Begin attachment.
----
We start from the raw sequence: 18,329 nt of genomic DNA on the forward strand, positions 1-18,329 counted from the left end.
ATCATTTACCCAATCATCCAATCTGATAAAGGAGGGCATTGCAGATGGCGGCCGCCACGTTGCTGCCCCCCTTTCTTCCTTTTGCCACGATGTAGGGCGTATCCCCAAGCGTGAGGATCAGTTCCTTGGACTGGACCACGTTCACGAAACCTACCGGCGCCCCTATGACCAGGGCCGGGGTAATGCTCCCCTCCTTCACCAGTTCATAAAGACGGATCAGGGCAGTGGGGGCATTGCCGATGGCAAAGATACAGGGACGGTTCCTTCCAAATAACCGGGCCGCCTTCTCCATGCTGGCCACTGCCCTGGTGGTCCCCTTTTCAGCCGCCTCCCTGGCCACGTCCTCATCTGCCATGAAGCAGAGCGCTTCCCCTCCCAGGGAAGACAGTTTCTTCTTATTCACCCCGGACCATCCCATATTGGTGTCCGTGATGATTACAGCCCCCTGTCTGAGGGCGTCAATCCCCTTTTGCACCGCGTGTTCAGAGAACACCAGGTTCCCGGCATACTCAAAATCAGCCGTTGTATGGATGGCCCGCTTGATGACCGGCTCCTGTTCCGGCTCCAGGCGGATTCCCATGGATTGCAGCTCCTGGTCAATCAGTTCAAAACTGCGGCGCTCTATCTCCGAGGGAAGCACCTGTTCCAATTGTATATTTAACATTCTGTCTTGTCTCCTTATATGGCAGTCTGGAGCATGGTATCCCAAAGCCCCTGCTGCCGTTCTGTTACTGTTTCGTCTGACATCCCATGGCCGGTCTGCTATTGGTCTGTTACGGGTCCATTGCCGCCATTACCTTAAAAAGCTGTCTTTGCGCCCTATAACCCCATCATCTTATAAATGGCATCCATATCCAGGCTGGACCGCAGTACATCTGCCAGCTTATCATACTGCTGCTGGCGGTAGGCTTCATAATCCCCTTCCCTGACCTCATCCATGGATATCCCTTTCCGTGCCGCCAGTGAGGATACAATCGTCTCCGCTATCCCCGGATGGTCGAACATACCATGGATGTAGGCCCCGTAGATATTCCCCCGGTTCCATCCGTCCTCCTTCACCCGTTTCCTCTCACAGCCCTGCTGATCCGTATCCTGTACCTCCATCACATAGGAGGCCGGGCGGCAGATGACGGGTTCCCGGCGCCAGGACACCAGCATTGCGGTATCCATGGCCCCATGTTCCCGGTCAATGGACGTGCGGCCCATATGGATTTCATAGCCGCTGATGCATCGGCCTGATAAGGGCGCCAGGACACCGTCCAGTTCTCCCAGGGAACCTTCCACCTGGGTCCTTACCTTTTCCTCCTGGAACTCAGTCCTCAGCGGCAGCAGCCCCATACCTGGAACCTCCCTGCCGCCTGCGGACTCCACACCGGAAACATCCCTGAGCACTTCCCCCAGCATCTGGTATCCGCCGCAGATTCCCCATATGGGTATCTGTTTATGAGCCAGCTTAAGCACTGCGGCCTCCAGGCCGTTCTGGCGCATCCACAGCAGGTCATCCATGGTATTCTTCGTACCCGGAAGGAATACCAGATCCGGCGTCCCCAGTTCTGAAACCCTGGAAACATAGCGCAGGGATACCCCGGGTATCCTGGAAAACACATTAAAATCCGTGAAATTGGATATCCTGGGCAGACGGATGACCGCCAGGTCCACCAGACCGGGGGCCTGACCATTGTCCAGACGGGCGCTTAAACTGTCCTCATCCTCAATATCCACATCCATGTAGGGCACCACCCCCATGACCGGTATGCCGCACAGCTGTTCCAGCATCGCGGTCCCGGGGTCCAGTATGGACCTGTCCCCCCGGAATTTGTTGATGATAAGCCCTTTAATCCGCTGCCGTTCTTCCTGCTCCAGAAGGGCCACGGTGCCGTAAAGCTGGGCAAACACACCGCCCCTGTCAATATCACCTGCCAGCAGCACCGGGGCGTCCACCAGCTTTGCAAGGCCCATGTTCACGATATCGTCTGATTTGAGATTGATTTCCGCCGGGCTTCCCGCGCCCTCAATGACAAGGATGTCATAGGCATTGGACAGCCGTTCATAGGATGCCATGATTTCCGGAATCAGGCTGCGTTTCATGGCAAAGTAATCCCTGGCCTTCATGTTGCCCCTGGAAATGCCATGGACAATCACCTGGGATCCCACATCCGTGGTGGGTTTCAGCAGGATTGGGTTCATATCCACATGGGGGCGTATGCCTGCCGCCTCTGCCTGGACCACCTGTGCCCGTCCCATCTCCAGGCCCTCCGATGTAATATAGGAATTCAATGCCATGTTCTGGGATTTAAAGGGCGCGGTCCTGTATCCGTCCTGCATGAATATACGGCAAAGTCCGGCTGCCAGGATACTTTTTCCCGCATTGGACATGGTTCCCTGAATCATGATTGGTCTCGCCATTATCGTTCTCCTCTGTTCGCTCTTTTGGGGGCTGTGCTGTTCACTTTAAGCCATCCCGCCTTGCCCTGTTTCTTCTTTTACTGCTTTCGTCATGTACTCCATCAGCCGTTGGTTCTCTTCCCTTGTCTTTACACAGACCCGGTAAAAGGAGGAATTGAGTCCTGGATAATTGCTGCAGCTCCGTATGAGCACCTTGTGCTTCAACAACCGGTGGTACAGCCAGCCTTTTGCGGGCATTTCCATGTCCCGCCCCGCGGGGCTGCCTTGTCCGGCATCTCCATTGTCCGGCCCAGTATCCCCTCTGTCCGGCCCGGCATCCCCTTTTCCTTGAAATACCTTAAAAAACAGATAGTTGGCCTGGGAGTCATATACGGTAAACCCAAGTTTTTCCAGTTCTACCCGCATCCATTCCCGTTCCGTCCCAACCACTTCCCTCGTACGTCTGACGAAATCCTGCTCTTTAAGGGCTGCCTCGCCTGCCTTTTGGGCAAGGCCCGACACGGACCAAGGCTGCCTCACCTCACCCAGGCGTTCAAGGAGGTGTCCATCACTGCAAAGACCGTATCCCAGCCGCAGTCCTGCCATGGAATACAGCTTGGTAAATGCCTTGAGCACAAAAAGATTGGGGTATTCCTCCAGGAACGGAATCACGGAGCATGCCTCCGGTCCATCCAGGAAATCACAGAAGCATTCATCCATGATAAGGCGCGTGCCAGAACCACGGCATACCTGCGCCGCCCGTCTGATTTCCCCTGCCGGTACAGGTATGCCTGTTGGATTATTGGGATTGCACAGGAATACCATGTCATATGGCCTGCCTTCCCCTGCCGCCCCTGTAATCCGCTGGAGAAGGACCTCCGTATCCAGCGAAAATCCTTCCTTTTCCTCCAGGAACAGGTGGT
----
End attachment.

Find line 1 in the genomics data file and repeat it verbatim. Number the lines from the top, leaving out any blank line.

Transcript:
We start from the raw sequence: 18,329 nt of genomic DNA on the forward strand, positions 1-18,329 counted from the left end.